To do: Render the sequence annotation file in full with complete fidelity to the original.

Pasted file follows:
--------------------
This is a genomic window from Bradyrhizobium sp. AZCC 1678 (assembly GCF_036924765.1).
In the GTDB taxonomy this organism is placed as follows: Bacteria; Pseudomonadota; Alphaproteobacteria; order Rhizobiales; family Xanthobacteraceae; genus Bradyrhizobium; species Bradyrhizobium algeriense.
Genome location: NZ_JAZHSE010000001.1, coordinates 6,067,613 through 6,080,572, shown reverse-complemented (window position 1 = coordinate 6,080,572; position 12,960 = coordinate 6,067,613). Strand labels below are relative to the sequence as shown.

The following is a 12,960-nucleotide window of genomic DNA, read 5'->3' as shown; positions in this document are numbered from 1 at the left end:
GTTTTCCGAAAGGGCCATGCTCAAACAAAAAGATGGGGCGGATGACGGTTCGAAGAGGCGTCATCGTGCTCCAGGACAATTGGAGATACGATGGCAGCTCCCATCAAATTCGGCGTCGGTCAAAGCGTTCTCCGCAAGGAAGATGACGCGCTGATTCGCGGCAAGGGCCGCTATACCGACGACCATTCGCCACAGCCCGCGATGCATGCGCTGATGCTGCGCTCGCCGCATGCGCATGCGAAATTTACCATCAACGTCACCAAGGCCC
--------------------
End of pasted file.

This is a genomic window from Bradyrhizobium sp. AZCC 1678 (assembly GCF_036924765.1).
In the GTDB taxonomy this organism is placed as follows: Bacteria; Pseudomonadota; Alphaproteobacteria; order Rhizobiales; family Xanthobacteraceae; genus Bradyrhizobium; species Bradyrhizobium algeriense.
Genome location: NZ_JAZHSE010000001.1, coordinates 6,067,613 through 6,080,572, shown reverse-complemented (window position 1 = coordinate 6,080,572; position 12,960 = coordinate 6,067,613). Strand labels below are relative to the sequence as shown.

The following is a 12,960-nucleotide window of genomic DNA, read 5'->3' as shown; positions in this document are numbered from 1 at the left end:
GTTTTCCGAAAGGGCCATGCTCAAACAAAAAGATGGGGCGGATGACGGTTCGAAGAGGCGTCATCGTGCTCCAGGACAATTGGAGATACGATGGCAGCTCCCATCAAATTCGGCGTCGGTCAAAGCGTTCTCCGCAAGGAAGATGACGCGCTGATTCGCGGCAAGGGCCGCTATACCGACGACCATTCGCCACAGCCCGCGATGCATGCGCTGATGCTGCGCTCGCCGCATGCGCATGCGAAATTTACCATCAACGTCACCAAGGCCC